Class A vs C...and other questions by some newbs

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flyhop

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We are 42 years old, homeschool our 2 daughters (12 & 6) and live in the Southeast.? In six months, we should embark on a 100-day tour of the U.S., mostly west of the Mississippi and primarily to see the National Parks and various points of interest.? Having car- and sailboat-camped rather extensively in our previous journeys, we are rather used to living reasonably peacefully in small quarters since it allows us to travel and explore.? Toward that end and with ambitious plans, an RV-based excursion is a natural extension of our previous adventures.

We have read many of the Library postings here, and have some questions for which we hope to find answers here.? So, come one, come all.? Opinions and ideas are welcomed and appreciated.? If you feel that our musings and puzzlins would be better suited to another site/forum, make that suggestion as well.

1.? Class A vs. Class C.? It would seem that our prime consideration is "landing the beast".? That is, being that we're dragging our home wherever we go, we want to be sure that we can get where we want to go.? Aside from wide turning allowances and backing an RV up, do Class A and/or Class C RVs have difficulty getting into some areas of National Parks while SUVs and cars do not (i.e. Road to the Sun, etc.)?

2.? MPG.? Our finances dictate that we consider a used RV (very used).? Given the wild fluctuations of oil prices and the regional range of gas prices now, let alone in 6 months, our immediate budgetary concern is a reasonable expectation for MPG.? In a well-tuned and lubricated RV, what is a reasonable MPG assumption of comparably loaded 28' Class A vs 28' Class C?

3.? Dogs.? We know that some parks do not allow animals.? While my wife thinks we are comfortable with the destinational disappointments and inconveniences this may bring, we are looking to hear from others on what other problems or issues they have encountered.? Maybe something we aren't expecting?? Frankly, I think I should have my head examined at the very thought of taking a couple of 50 pound dogs on a 10,000 mile, 100 day trek, only to spend hours-on-end couped up on 300 square feet of carpet.? Hearing an appropriate solution to the problem would be most beneficial.?

4.? Destination information.? While we are not adverse to taking the kids to a water park now and again, they are practically dime-a-dozen and readily found in most all books/brochures we have.? We have perused most all of the books at the local big-box book store only to find that the points of interest we are seeking are mixed in with the thousands of other things, thus creating a veritable needle in a haystack.? Is there a single source/site/forum of information on museums and historical sights?? (Big question, but she made me...)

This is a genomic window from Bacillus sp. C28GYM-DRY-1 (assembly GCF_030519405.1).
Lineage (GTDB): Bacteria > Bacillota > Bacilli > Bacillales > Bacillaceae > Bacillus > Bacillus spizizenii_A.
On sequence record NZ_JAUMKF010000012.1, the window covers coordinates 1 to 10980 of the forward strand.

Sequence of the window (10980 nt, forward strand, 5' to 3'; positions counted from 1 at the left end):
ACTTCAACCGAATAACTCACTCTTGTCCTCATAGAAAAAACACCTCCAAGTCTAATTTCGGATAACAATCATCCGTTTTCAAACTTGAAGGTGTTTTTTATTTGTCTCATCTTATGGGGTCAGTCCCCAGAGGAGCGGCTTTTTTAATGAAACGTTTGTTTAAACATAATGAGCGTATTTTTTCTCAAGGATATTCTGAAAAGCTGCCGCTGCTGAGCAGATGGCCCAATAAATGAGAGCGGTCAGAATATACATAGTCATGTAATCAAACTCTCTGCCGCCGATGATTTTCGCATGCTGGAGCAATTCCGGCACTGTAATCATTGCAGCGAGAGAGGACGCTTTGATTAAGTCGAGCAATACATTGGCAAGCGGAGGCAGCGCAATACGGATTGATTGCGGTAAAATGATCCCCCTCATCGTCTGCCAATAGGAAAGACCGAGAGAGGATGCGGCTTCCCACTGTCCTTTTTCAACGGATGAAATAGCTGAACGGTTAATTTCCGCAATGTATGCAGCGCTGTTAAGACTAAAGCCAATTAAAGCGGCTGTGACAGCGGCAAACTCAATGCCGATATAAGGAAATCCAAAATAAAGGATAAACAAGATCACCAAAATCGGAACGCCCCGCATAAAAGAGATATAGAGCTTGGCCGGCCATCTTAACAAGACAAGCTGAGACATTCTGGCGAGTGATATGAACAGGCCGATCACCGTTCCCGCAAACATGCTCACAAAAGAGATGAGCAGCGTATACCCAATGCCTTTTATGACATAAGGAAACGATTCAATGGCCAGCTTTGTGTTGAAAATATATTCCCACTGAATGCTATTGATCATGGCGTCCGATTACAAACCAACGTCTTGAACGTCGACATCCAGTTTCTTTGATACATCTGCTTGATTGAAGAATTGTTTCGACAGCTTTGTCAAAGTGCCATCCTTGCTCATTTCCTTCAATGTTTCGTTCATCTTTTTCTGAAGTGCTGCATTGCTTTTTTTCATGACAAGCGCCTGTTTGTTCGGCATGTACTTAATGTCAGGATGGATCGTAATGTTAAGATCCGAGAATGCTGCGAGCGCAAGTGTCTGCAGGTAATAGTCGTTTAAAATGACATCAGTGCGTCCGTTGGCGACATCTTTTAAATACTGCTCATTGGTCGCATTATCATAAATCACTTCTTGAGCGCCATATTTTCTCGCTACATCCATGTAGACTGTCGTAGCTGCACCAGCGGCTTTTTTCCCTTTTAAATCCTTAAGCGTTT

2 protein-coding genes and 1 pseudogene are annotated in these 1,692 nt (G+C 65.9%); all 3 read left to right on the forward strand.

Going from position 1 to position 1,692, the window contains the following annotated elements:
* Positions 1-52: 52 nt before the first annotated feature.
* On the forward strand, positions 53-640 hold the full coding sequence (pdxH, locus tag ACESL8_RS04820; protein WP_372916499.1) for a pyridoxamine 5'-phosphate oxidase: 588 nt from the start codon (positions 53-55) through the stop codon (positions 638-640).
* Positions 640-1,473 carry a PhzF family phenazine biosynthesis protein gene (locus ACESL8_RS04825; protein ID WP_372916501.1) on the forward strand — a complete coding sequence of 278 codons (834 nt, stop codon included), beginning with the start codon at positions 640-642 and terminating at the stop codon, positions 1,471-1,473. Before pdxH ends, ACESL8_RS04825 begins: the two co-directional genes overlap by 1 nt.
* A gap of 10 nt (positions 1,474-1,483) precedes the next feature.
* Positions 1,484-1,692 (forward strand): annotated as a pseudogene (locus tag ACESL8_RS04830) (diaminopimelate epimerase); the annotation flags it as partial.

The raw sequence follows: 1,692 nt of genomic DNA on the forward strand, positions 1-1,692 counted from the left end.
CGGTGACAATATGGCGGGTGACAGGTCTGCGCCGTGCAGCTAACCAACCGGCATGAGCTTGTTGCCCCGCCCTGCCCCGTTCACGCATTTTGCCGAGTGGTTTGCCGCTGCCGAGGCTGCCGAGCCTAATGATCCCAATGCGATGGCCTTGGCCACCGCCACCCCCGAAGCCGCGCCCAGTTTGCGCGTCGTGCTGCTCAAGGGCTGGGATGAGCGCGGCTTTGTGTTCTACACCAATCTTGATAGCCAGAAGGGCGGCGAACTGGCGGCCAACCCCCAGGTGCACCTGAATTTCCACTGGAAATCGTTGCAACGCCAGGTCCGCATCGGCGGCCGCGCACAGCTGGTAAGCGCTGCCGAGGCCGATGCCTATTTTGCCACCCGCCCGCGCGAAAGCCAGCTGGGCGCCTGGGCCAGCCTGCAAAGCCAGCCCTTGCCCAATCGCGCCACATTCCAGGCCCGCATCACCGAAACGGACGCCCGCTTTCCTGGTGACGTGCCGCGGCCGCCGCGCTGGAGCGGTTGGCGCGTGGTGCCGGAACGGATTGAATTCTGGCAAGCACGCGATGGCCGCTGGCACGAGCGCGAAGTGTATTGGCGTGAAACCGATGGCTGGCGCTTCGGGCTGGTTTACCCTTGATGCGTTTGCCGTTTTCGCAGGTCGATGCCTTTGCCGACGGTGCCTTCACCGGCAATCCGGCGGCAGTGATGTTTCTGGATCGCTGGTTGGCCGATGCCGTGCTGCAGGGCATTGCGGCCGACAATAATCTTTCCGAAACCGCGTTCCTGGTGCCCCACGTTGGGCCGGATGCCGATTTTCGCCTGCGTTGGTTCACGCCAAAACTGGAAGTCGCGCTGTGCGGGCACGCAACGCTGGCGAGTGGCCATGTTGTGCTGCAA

5.? Right price and what to look for.? I have had one too many incidents of taking a potential car/boat purchase to a local mechanic and have them tell me that it's in pretty good shape and needs a couple of things, only to bring it back to them to repair those couple of things and find out it's barely salvageable and is now a couple hundred things.? Please direct us to the post or site that spells out the specific things to look at in an RV so we can be reasonably sure that it's sound (i.e. when to know if there's been water damage that is repairable vs when to walk/run away; what should I look for on the roof; rust in the undercarriage; what's a ding and what's major damage, etc.).

6.? Satisfy my curiosity.? Why does the picture on eBay (great source to see the different layouts) of a 29' Class A look so much bigger than a 29' Class C?? Aren't they roughly the same length and width??

To all dispensers of wit and wisdom who choose to respond to any and all of these questions, thank you in advance.
 

Shayne

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Just remember a Class A is on a truck chassis and a C on a light weight Van chassis.  Also  I do know of a few dealers that are no longer stocking C's  Reason  is the price is getting very close to the news smaller As  and there isn't really an advantage in their and my opinion in having a C.  In most cases  NO Genset, No Jacks and little more cramped.  When you ad the other things in  A's are simularly prices.  But you have to do what is best for you.  Mileage is possibly a little better on a C which is in the 6 to 10 mph.  A's 5 to 9.  not much difference but a lot more comfort in A's  especially with the kids.  You can run a genset while on the road and they can play their computer games and TV games on the move.  Sure makes it easier to travel whn they are active \ and not bored.  Just a thought and my Opinion only.
 

Gary RV_Wizard